10 years on, Syrian women are still focused on simply surviving

10 years on, Syrian women are still focused on simply surviving

“I’m afraid I would wake up one day to find nothing to fill the stomachs of my little children” ~ Nesreen

Ten years since the beginning of the conflict, Syrian women are still focused on simply surviving. People are stuck, or falling deeper into poverty.

Nesreen, a mother of four from rural Damascus, continues to live with the effects of the ten-year conflict, with no end in sight. Every day is a struggle to survive, and like so many other Syrian women Oxfam works with, whether she can put enough food on the table to feed her family is a daily concern.

Since war broke out in the country, everything has changed for Nesreen and her family of six.

Nesreen, 39, lives with her family of six in Rural Damascus. Here she tends to her backyard garden to try support her family’s diet. Photo Credit: Dania Kareh

I remember one dark afternoon, five years ago, when the sounds of explosions started rising all around us. Moving to the nearest basement in the neighborhood to hide with my little children was as risky as staying in our house. I thought, if we’re going to die today, then let it be right here, in our home. Nothing will ever erase those memories from my heart and mind.

Two years ago, life gradually returned to normal in Nesreen’s town.  For the first time in almost seven years her husband found work, the family started to fix the damage to their house and the children returned to school. However, their hopes that the conflict and its impacts were coming to an end were dashed.

Nesreen works on her sewing machine to earn money and support her household. Photo Credit: Dania Kareh

The massive repercussions of the pandemic coupled with the collapse of the Syrian pound and the spillover from the financial crisis in Lebanon has pushed more and more Syrians to the brink.

Skyrocketing prices of food and people’s inability to afford the most essential food items has meant women are reverting to extreme strategies to cope, such as reducing the number of meals each day, or being forced to buy cheaper, less nutritious food. 

This is the current reality for Nesreen and her family.

We have had to cut down on the types of food we buy as well as so many other needs like clothing. It might be safer now, but the economic situation is unbearable. I’m dying inside when my youngest daughter needs her medication and I can’t afford them.

Lubana, 65, from rural Damascus is a returnee. She lost her everything during war and now relies on aid to survive. Photo Credit: Oxfam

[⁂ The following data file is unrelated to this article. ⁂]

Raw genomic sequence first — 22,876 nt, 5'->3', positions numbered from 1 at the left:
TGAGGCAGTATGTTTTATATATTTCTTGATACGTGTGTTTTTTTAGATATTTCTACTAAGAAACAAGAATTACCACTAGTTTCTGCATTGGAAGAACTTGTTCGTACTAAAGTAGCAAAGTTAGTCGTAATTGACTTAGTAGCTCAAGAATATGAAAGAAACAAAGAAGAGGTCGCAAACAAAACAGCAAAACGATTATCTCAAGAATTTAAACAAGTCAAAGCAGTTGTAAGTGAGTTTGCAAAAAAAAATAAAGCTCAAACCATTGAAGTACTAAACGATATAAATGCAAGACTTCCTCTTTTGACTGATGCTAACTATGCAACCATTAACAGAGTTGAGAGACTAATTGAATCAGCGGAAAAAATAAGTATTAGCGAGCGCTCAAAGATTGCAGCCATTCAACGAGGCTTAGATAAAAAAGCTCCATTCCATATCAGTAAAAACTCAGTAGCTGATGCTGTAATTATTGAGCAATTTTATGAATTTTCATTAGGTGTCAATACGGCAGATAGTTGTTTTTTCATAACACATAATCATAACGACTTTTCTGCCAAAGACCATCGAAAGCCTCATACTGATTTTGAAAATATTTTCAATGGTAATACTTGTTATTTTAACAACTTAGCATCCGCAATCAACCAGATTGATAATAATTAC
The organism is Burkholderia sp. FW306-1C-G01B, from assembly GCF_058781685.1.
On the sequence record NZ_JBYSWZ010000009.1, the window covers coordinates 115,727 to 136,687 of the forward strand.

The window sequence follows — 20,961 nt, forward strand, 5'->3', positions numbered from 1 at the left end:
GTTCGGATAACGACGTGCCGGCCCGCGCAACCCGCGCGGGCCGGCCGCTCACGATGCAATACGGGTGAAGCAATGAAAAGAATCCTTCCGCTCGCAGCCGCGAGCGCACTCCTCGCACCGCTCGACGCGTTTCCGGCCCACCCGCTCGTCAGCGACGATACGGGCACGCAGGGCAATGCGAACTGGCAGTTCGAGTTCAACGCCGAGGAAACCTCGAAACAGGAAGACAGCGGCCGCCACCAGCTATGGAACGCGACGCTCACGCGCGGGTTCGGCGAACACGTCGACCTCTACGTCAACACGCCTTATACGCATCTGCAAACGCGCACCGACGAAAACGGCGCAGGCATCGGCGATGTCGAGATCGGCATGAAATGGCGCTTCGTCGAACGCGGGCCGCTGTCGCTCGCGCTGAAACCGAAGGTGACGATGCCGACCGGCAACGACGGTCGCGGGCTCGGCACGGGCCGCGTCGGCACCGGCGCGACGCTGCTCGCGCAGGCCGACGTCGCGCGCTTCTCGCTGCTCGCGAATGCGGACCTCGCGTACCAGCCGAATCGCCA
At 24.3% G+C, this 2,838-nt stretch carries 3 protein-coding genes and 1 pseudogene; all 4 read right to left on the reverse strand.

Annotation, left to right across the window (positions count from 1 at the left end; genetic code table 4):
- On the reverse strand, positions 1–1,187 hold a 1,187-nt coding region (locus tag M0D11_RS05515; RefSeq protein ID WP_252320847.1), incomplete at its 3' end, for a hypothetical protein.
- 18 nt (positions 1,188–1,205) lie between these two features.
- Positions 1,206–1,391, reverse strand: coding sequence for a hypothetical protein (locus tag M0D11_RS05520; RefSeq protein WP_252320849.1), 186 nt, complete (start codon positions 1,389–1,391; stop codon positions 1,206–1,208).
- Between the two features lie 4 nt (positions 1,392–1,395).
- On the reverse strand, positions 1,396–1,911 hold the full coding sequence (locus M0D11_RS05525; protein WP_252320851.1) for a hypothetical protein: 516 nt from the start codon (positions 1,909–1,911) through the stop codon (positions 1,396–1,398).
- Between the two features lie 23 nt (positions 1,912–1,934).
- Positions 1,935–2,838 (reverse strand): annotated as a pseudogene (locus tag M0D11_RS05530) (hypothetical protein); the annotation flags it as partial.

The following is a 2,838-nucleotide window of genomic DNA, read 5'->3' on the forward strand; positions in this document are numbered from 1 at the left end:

Lubana

Our life revolves around farming. Before the war, we made a good income from our land. And we could afford a modest but comfortable life. When war broke out we had to flee our hometown and stayed away for almost five years. When we finally got the chance to return home, we found everything had gone. The past year has been extremely tough. We had to cut down on our expenses and reduce the size of our food portions. In these rough times, we can’t help but feel broken. Today, after ten years of war, I still can’t see an ending to all our suffering. I hope one day my children will have a better life than the one I’m having.

Tahani, 42, from rural Aleppo, works on a farm to support her six children. Photo credit: Islam Mardini

Tahani

When war broke out in Syria, I lost contact with my ex-husband. To this day, no one knows whether he’s still alive or dead. I was supporting our six little children by myself. As the war dragged on, we lost almost everything; our house, our crops, the modest life we once had. Staying in our town became too dangerous. We had to go and leave everything behind, moving from one town to another for five years.  

Three years ago, we returned home and all I could think of was how to start over. I thought I had survived the worst. I survived the conflict, I was forced to leave my home, and I lived through a bad divorce, but nothing is compared to how I’m living now with my children. This war turned our lives upside down and today, even after ten years of war, I still cannot imagine leading a normal life again. I'm afraid one day soon we'll have nothing else to eat but herbs and leaves.

For thousands of families like Nesreen’s, Lubana's and Tahani's the situation is getting worse. The WFP recently found 12.4 million Syrians are going to sleep hungry, an increase of over three million people from 2020. Between 2019 and 2020, food insecurity increased a massive 42 percent. In the same year, 80 percent of Syrians were living below the poverty line.

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